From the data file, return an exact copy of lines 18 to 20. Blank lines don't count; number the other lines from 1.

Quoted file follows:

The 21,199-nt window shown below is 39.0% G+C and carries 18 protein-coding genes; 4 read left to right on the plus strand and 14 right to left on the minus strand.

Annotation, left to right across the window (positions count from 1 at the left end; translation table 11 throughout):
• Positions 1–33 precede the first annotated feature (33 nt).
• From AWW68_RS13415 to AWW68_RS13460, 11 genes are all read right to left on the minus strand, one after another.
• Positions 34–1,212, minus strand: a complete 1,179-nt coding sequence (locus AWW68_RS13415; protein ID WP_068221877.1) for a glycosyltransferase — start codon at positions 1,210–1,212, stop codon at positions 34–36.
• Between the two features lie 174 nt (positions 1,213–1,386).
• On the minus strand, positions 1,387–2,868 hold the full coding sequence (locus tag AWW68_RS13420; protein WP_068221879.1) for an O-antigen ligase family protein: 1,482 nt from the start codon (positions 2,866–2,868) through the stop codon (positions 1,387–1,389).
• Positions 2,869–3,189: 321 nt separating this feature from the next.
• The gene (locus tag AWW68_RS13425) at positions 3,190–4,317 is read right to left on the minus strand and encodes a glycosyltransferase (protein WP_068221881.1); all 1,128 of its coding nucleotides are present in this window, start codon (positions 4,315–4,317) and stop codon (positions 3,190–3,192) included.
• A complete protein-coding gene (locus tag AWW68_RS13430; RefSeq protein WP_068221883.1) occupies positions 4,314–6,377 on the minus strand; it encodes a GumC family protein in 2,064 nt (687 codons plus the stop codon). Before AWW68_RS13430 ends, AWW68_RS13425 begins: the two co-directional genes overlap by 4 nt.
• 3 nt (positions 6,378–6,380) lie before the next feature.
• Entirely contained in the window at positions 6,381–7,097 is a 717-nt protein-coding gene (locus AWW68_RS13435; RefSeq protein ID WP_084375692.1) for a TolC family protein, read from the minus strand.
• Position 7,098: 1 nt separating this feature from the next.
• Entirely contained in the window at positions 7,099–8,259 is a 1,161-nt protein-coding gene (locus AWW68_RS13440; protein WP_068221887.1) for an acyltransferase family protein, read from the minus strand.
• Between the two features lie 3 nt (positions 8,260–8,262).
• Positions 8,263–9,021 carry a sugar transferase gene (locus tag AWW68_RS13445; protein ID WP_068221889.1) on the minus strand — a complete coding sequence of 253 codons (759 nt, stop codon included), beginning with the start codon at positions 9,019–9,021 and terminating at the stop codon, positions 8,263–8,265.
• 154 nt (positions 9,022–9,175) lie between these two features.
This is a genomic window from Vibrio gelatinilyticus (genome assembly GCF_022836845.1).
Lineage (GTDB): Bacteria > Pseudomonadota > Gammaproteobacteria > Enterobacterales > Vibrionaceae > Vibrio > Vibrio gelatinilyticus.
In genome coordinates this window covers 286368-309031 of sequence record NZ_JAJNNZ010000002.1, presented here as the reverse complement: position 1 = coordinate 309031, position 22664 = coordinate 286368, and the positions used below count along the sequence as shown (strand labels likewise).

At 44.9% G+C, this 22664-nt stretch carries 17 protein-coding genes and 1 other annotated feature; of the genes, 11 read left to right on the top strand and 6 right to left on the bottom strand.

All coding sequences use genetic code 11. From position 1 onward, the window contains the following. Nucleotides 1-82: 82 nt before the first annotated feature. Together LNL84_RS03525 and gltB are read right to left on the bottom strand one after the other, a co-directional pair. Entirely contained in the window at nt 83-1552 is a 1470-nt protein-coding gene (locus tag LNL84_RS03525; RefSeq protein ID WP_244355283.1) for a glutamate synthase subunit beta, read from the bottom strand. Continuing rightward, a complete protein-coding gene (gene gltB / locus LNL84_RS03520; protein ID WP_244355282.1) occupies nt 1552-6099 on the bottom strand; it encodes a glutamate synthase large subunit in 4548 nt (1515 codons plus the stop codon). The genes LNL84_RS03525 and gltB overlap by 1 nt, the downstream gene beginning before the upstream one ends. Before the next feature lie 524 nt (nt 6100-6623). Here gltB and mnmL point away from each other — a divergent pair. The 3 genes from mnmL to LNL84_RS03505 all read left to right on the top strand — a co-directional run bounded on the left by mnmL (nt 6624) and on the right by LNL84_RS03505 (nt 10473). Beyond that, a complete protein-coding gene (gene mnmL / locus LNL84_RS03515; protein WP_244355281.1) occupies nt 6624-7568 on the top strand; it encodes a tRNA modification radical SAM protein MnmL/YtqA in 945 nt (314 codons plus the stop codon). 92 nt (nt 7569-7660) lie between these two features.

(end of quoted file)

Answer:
This is a genomic window from Vibrio gelatinilyticus (genome assembly GCF_022836845.1).
Lineage (GTDB): Bacteria > Pseudomonadota > Gammaproteobacteria > Enterobacterales > Vibrionaceae > Vibrio > Vibrio gelatinilyticus.
In genome coordinates this window covers 286368-309031 of sequence record NZ_JAJNNZ010000002.1, presented here as the reverse complement: position 1 = coordinate 309031, position 22664 = coordinate 286368, and the positions used below count along the sequence as shown (strand labels likewise).